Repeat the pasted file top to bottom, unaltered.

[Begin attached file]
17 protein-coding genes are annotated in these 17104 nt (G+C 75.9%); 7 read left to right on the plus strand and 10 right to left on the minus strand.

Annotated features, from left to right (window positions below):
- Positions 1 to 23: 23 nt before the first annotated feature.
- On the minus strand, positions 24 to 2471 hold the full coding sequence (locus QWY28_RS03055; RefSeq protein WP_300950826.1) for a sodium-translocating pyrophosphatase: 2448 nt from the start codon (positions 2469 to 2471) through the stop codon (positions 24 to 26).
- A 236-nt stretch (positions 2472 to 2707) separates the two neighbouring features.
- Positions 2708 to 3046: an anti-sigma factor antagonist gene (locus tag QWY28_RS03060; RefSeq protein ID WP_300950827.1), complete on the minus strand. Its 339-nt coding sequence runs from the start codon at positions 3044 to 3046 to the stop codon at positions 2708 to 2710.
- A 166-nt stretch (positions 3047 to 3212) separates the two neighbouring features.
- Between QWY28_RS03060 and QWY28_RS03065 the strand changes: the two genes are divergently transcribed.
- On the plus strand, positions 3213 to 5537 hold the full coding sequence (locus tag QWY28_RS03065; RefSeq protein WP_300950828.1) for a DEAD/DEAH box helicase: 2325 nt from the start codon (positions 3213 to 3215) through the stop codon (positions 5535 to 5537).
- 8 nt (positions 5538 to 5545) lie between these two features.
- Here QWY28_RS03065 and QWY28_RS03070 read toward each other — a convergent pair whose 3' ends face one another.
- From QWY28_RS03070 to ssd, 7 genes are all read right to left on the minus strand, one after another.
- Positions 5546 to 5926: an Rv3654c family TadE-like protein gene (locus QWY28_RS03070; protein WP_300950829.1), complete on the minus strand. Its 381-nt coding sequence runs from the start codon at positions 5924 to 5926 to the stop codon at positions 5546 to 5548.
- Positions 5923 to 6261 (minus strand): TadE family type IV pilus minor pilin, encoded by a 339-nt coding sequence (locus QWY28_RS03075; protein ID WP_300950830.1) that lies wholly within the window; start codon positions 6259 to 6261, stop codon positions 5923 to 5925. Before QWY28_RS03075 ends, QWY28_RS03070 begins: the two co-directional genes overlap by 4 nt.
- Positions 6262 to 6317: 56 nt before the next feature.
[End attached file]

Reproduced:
17 protein-coding genes are annotated in these 17104 nt (G+C 75.9%); 7 read left to right on the plus strand and 10 right to left on the minus strand.

Annotated features, from left to right (window positions below):
- Positions 1 to 23: 23 nt before the first annotated feature.
- On the minus strand, positions 24 to 2471 hold the full coding sequence (locus QWY28_RS03055; RefSeq protein WP_300950826.1) for a sodium-translocating pyrophosphatase: 2448 nt from the start codon (positions 2469 to 2471) through the stop codon (positions 24 to 26).
- A 236-nt stretch (positions 2472 to 2707) separates the two neighbouring features.
- Positions 2708 to 3046: an anti-sigma factor antagonist gene (locus tag QWY28_RS03060; RefSeq protein ID WP_300950827.1), complete on the minus strand. Its 339-nt coding sequence runs from the start codon at positions 3044 to 3046 to the stop codon at positions 2708 to 2710.
- A 166-nt stretch (positions 3047 to 3212) separates the two neighbouring features.
- Between QWY28_RS03060 and QWY28_RS03065 the strand changes: the two genes are divergently transcribed.
- On the plus strand, positions 3213 to 5537 hold the full coding sequence (locus tag QWY28_RS03065; RefSeq protein WP_300950828.1) for a DEAD/DEAH box helicase: 2325 nt from the start codon (positions 3213 to 3215) through the stop codon (positions 5535 to 5537).
- 8 nt (positions 5538 to 5545) lie between these two features.
- Here QWY28_RS03065 and QWY28_RS03070 read toward each other — a convergent pair whose 3' ends face one another.
- From QWY28_RS03070 to ssd, 7 genes are all read right to left on the minus strand, one after another.
- Positions 5546 to 5926: an Rv3654c family TadE-like protein gene (locus QWY28_RS03070; protein WP_300950829.1), complete on the minus strand. Its 381-nt coding sequence runs from the start codon at positions 5924 to 5926 to the stop codon at positions 5546 to 5548.
- Positions 5923 to 6261 (minus strand): TadE family type IV pilus minor pilin, encoded by a 339-nt coding sequence (locus QWY28_RS03075; protein ID WP_300950830.1) that lies wholly within the window; start codon positions 6259 to 6261, stop codon positions 5923 to 5925. Before QWY28_RS03075 ends, QWY28_RS03070 begins: the two co-directional genes overlap by 4 nt.
- Positions 6262 to 6317: 56 nt before the next feature.